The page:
to siphon yet more public money away for its members.

The union makes a fair point when criticizing Romer for his
failure to aggressively scale back the LAUSD bureaucracy,
of which minidistricts have regrettably become one more
useless layer. Yet there's a certain irony to this complaint --
the district's bureaucracy never grew faster, bigger or more
onerous than the previous time the UTLA was in control.

Moreover, the union's real motivations become all too clear
in how it proposes to spend the money it seeks to save
from slashing the bureaucracy. The wish list notably
includes increased benefits for its members, when the
district has far greater needs, including further teacher

The UTLA also seeks to scale back programs used to
create some semblance of teacher accountability -- putting
the interests of the hacks within its ranks over those of the
professionals, to say nothing of parents and students.

Through it all, union-backed board members stand to drive
Romer, who has one year left on his contract, out of town.
If that happens, they will be free to replace him with one of
their own.

And we all know how that turned out last time.

• smf notes: LAUSD’s newly announced efforts to
improve attendance while cutting funding for
attendance counselors (see 4LAKids, last week) may
spark interest in goings-on in Orange County — where
the grand jury is investigating school districts for
violating the law in attendance policy.

LA TIMES: Three districts violate state education
code by not tracking chronic truants, report says. Use
of attendance review boards is urged.

By Jennifer Mena - Times Staff Writer

June 4, 2004 - The Orange County Grand Jury
accused three school districts Thursday of violating
state education code by failing to identify habitual
truants and concluded that truancy was a rampant,
countywide problem.

One of the report's investigators, Alan Friedman, said
some children missed 30 school days each year.

The report quotes Huntington Beach Union High
School District officials as viewing its truancies as "out
of control."

Despite Santa Ana Unified School District officials'
insistence to the grand jury that truancy is controlled,
the report says the district had more chronic truants in
the 2002-03 school year — 1,284 among about 61,000
students — than any other district. District officials did
not return repeated calls for comment.

The problem is exacerbated, Friedman said, because
some districts neither identify nor track habitual
truants — a necessary strategy, he said, in addressing
the problem. The county's 27 school districts also
record and handle their truancy problems differently,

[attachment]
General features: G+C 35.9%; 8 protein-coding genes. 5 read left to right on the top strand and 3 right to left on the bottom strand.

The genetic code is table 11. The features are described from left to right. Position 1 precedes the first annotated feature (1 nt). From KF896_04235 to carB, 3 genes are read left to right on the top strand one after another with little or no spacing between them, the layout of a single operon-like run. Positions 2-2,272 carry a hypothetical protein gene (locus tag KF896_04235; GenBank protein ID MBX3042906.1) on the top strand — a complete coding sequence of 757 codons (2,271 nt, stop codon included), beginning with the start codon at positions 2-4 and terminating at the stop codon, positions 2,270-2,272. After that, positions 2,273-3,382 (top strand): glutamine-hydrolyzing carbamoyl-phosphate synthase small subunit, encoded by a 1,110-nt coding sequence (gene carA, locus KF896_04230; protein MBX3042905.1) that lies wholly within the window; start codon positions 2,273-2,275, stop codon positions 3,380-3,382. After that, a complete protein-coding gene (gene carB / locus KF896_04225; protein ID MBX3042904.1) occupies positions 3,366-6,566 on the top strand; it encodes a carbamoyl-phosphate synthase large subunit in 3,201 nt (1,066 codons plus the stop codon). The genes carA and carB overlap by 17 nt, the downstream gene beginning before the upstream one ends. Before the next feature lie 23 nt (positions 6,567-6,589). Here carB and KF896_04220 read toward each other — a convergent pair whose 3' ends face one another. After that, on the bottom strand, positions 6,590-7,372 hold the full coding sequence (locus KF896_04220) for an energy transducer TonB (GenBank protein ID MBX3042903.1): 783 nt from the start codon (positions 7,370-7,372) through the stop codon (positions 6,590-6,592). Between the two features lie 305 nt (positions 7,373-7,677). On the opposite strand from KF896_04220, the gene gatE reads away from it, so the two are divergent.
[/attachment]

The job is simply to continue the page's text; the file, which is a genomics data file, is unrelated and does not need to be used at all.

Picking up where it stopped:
making it difficult to assess the gravity of the problem.

The grand jury specifically criticized the Cypress,
Fullerton Joint Union High School and Saddleback
Valley Unified districts for not identifying and tracking
their chronic truants. But the districts' superintendents
said they are addressing the problem.

Education code requires that after a fourth unexplained
absence by students a district label them habitual
truants, Friedman said. "By not designating them
habitual truants, you do not invoke the additional
interventions that can take place," he said.

In the worst cases, the county Probation Department
can place a truant on a school-attendance contract and
the district attorney can file charges against a parent.

The report recommended the use of school attendance
review boards, which deal with truants and their

Several districts without such boards were cited for
not reporting truancy properly, an allegation that
district officials deny.

George Giokaris, superintendent of the 16,400-student
Fullerton Joint Union district, said: "We are not
violating the education code. We may not use the term
'habitual truants,' but in all cases where students have
had the requisite number of absences, we are doing our
job and following through with parents and students."
Daily attendance is 97.2%, up 1.2% since the
1999-2000 school year, he said.

The report recommended that county schools Supt.
William M. Habermehl urge districts to participate in
the county's Student Attendance Board system even if
they did not have their own boards.

The report also suggested that districts help fund
anti-truancy programs run by the Probation
Department and the district attorney's office.

• smf notes: Education policy – national, state and
district – is focused on preparing students for
university. Yet only 25% of high school graduates go
on to graduate from a four year college. And that
doesn’t take into account the students who don’t
graduate high school!

Lofty goals, well meant — but many question whether
this universal focus on a college prep curriculum
setting the bar too high? Are we forcing students to
drop out?

And — as the following article points out, we seem to
be doing a poor job of preparing many students for
college to boot!

• LA Times – June 3, 2004: Only 23% of youths in a
study completed the necessary courses required for
admission to the state universities.

By Duke Helfand — Times Staff Writer

California's high schools are doing a poor job of
graduating their students and preparing them for the
demands of college, an education policy organization
asserts in a report being released today.

The Education Trust-West found that only 23% of
students who were ninth-graders in 1999 completed all
of the necessary college prep classes by graduation last
year to gain admission to the University of California
and California State University systems.

Many schools didn't offer enough of those classes, and
some students were denied the opportunity to take
them, the report said.

The Oakland-based group also estimated that 70% of
ninth-graders in 1999 finished high school four years
later, a figure confirmed by state education officials.

The Education Trust-West did not delve into dropout
rates, which are nearly impossible to pin down because
the state does not keep track of individual students
who come and go from campuses. Many students take
more than four years to finish or gain alternative

"We've got to jump start our focus on high schools,"
said Russlynn Ali, executive director of the Education
Trust-West. "We are still by and large giving out 20th
century diplomas for a 21st century economy."

Educators widely acknowledged the shortcomings of
the state's high schools, particularly among
overcrowded campuses in poor communities that serve
mostly minority students and have disproportionate
numbers of inexperienced teachers.

But some school district administrators took issue with